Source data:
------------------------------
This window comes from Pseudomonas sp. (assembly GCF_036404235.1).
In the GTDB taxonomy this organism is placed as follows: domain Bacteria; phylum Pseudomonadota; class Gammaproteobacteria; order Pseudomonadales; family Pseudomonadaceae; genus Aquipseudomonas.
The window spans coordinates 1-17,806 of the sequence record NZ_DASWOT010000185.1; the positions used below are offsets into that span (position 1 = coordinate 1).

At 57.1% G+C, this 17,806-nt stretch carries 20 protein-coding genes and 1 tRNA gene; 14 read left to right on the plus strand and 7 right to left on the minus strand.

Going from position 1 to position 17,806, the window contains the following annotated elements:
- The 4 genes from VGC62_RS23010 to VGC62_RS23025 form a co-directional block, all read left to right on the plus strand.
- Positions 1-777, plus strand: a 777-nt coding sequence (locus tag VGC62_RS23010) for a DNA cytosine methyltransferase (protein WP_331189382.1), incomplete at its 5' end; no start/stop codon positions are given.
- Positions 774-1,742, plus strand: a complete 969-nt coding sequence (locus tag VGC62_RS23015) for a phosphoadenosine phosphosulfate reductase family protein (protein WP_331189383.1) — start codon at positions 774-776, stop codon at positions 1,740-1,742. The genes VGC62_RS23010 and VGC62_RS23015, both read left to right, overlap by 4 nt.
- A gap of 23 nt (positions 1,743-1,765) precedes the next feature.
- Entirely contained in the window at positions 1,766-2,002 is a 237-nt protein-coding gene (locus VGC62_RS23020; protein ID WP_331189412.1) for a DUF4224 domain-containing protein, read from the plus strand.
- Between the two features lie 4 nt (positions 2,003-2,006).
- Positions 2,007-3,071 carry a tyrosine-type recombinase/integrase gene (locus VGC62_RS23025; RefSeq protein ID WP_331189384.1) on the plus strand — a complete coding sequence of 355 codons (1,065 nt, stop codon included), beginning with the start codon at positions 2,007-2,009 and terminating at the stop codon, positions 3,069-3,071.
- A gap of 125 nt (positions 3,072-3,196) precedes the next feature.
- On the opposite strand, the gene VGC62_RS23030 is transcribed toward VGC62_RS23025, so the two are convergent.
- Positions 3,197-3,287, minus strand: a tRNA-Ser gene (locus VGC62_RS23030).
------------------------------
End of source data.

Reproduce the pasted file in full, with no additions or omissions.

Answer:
This window comes from Pseudomonas sp. (assembly GCF_036404235.1).
In the GTDB taxonomy this organism is placed as follows: domain Bacteria; phylum Pseudomonadota; class Gammaproteobacteria; order Pseudomonadales; family Pseudomonadaceae; genus Aquipseudomonas.
The window spans coordinates 1-17,806 of the sequence record NZ_DASWOT010000185.1; the positions used below are offsets into that span (position 1 = coordinate 1).

At 57.1% G+C, this 17,806-nt stretch carries 20 protein-coding genes and 1 tRNA gene; 14 read left to right on the plus strand and 7 right to left on the minus strand.

Going from position 1 to position 17,806, the window contains the following annotated elements:
- The 4 genes from VGC62_RS23010 to VGC62_RS23025 form a co-directional block, all read left to right on the plus strand.
- Positions 1-777, plus strand: a 777-nt coding sequence (locus tag VGC62_RS23010) for a DNA cytosine methyltransferase (protein WP_331189382.1), incomplete at its 5' end; no start/stop codon positions are given.
- Positions 774-1,742, plus strand: a complete 969-nt coding sequence (locus tag VGC62_RS23015) for a phosphoadenosine phosphosulfate reductase family protein (protein WP_331189383.1) — start codon at positions 774-776, stop codon at positions 1,740-1,742. The genes VGC62_RS23010 and VGC62_RS23015, both read left to right, overlap by 4 nt.
- A gap of 23 nt (positions 1,743-1,765) precedes the next feature.
- Entirely contained in the window at positions 1,766-2,002 is a 237-nt protein-coding gene (locus VGC62_RS23020; protein ID WP_331189412.1) for a DUF4224 domain-containing protein, read from the plus strand.
- Between the two features lie 4 nt (positions 2,003-2,006).
- Positions 2,007-3,071 carry a tyrosine-type recombinase/integrase gene (locus VGC62_RS23025; RefSeq protein ID WP_331189384.1) on the plus strand — a complete coding sequence of 355 codons (1,065 nt, stop codon included), beginning with the start codon at positions 2,007-2,009 and terminating at the stop codon, positions 3,069-3,071.
- A gap of 125 nt (positions 3,072-3,196) precedes the next feature.
- On the opposite strand, the gene VGC62_RS23030 is transcribed toward VGC62_RS23025, so the two are convergent.
- Positions 3,197-3,287, minus strand: a tRNA-Ser gene (locus VGC62_RS23030).